Washington, DC – A report released by Greenpeace USA today reveals how consumer goods companies like Coca-Cola, PepsiCo and Nestlé are driving the expansion of plastic production and threatening both the global climate and communities around the world. The report, The Climate Emergency Unpacked: How Consumer Goods Companies are Fueling Big Oil’s Plastic Expansion, exposes the business links between the world’s largest brands and fossil fuel companies, and the overall lack of transparency around emissions from plastic packaging.
“The same well-known brands that are driving the plastic pollution crisis are helping to fuel the climate crisis,” said Greenpeace USA Global Plastics Project Leader Graham Forbes. “Despite their best efforts to appear climate friendly, companies like Coca-Cola, PepsiCo and Nestlé are working alongside the fossil fuel industry to expand plastic production, which could lock the world into catastrophic emissions levels and a planet warmed beyond saving.”
While the plastics supply chain is largely opaque, the report identified relationships between the nine major consumer goods companies researched, and at least one major fossil fuel and/or petrochemical company. According to the report, Coca-Cola, PepsiCo, Nestlé, Mondelēz, Danone, Unilever, Colgate Palmolive, Procter & Gamble and Mars all buy packaging from manufacturers supplied with plastic resin or petrochemicals by well-known companies like ExxonMobil, Shell, Chevron Phillips, Ineos and Dow. Without transparency around these relationships, consumer goods companies are largely able to avoid accountability for environmental or human rights violations committed by the companies that supply plastic for their packaging.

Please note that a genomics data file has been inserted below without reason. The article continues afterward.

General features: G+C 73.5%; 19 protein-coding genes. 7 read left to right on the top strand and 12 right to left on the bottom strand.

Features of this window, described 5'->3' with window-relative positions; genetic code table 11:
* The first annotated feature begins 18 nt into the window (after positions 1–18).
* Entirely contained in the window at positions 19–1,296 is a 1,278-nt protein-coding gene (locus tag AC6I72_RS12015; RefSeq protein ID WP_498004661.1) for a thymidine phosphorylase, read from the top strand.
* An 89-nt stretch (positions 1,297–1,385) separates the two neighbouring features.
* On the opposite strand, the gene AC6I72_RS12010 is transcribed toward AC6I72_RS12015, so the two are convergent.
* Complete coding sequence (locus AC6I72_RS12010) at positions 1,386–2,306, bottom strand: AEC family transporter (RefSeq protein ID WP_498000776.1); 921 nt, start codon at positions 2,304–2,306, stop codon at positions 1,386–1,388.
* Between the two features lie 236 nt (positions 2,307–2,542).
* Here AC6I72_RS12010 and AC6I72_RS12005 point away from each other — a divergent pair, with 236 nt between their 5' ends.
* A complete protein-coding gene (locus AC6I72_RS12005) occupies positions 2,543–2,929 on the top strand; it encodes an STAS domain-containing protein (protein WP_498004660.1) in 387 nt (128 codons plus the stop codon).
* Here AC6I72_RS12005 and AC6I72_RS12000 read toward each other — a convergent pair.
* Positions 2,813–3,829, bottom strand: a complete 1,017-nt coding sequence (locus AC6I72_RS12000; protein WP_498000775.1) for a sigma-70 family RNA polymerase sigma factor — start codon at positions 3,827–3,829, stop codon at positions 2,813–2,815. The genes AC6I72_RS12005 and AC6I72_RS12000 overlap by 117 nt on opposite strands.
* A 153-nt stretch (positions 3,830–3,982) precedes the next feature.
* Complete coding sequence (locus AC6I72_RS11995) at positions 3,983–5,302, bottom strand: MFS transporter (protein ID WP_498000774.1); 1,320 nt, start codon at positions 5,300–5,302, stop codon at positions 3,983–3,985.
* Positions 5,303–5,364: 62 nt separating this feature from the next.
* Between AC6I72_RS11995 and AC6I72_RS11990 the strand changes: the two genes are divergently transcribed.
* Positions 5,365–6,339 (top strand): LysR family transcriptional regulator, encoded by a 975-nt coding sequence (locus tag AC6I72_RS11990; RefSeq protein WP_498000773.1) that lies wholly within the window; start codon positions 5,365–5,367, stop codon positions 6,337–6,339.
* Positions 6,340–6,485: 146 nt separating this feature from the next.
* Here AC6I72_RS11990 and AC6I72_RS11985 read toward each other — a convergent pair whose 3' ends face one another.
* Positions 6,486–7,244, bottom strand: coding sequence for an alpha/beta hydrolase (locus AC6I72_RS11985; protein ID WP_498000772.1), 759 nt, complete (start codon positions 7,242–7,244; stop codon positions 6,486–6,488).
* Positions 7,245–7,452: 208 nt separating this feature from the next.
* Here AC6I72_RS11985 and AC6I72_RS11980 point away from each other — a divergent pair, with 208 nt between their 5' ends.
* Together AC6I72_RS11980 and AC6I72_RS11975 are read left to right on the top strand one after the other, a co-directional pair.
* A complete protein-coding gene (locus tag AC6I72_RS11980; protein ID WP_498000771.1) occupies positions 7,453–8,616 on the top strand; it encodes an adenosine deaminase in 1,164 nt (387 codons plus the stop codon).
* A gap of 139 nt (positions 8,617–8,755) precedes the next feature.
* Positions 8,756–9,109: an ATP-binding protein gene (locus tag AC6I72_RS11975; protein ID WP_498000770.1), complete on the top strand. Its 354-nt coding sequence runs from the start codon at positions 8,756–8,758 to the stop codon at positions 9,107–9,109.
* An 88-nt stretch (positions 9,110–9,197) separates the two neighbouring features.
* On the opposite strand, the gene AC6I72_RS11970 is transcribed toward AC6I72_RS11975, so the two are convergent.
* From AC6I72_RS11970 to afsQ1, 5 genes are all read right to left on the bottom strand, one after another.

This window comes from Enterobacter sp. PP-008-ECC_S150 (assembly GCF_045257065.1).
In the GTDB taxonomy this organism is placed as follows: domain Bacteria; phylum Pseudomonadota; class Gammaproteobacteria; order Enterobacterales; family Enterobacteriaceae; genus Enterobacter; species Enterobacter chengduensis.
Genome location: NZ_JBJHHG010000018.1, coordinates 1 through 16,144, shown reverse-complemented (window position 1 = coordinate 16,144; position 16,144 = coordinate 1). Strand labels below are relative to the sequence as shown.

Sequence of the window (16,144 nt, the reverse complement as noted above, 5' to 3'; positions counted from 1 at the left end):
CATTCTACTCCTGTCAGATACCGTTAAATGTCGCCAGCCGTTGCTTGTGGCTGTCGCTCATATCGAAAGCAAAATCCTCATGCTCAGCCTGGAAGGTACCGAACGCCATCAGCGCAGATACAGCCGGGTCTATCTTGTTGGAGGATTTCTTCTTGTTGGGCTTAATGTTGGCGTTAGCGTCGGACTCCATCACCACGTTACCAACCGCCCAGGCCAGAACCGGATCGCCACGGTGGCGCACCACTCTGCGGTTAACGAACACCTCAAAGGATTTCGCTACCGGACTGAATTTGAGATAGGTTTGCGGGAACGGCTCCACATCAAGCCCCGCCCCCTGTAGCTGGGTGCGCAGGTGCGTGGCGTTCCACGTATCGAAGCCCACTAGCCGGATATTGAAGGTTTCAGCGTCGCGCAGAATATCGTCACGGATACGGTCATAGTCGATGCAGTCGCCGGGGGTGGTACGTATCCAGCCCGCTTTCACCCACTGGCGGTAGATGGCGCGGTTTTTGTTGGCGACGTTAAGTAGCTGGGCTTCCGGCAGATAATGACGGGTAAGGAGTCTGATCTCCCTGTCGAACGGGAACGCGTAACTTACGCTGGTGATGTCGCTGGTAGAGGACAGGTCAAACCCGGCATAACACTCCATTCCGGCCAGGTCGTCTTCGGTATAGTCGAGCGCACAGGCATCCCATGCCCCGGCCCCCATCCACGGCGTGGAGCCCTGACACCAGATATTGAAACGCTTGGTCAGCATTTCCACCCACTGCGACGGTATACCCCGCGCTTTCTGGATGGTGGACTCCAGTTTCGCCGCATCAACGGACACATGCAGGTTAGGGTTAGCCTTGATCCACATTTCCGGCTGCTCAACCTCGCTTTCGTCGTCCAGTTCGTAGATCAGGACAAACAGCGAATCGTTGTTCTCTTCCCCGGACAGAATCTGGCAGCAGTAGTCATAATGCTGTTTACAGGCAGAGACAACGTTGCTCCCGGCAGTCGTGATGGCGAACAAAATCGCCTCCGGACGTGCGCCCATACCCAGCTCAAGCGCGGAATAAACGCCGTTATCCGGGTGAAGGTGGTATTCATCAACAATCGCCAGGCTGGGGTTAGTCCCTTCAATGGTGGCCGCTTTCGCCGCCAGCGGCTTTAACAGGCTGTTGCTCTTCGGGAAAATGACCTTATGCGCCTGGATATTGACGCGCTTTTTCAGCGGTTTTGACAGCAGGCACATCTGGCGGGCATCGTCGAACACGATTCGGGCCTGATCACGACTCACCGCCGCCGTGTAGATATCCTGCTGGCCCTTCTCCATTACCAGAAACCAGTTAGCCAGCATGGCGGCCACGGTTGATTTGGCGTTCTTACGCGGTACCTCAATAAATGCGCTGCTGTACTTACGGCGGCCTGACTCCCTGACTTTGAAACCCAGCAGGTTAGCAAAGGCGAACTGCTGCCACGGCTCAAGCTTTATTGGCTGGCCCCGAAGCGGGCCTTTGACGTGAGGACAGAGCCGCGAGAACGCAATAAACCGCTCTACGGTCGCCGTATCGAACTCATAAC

The report states that consumer goods companies have also partnered with fossil fuel companies for decades to promote plastic recycling despite its failures. It elaborates on how these industries have worked together to oppose legislation that would restrict single-use packaging and have advocated for so-called “chemical or advanced recycling” projects. The report also finds that the fossil fuel and consumer goods industries often work through front groups that advocate for these false solutions, including the Alliance to End Plastic Waste, the Recycling Partnership and the American Chemistry Council.
“It is clear that many consumer goods companies want to hide their cosy relationships with fossil fuel and petrochemical companies, but this report reveals the extent to which they are working toward common goals that pollute the planet and harm communities worldwide,” said Forbes. “If these companies truly cared about the environment, they would end these alliances and move away from single-use plastics immediately.”
Without urgent action, plastic production could triple by 2050, according to industry estimates. According to estimates by the Center for International Environmental Law (CIEL), this projected growth would increase global emissions from the plastic life cycle by over 50% on 2019 levels by 2030, equivalent to nearly 300 coal-fired power plants. This is the same timeframe that the Intergovernmental Panel on Climate Change has warned human caused emissions must fall by nearly 50% to limit warming to 1.5℃. Greenpeace is calling on consumer goods companies to urgently move toward systems of reuse and package-free products. Companies must phase out all single-use plastics and be more transparent about their plastic footprint, including the climate footprint of their packaging. Companies are urged to support an ambitious global plastics treaty that addresses the entire lifecycle of plastic and emphasises reduction.
In a recent story aired by Channel 4 News in the UK, an Exxon lobbyist is recorded stating that “every aspect of plastics is a huge business,” noting that it is “going to grow.” The lobbyist also calls plastics “the future” at a time when communities around the world are fighting back against single-use plastic pollution and demanding reductions in its use. He goes on to state that the strategy is to say, “you can’t ban plastics, because here’s why,” comparing this to tactics used to undermine action on climate change.
Capucine Dayen, GPUS Global Comms Lead, [email protected] +33647971819
Greenpeace International Press Desk (available 24 hours), [email protected], +31 (0)20 718 2470
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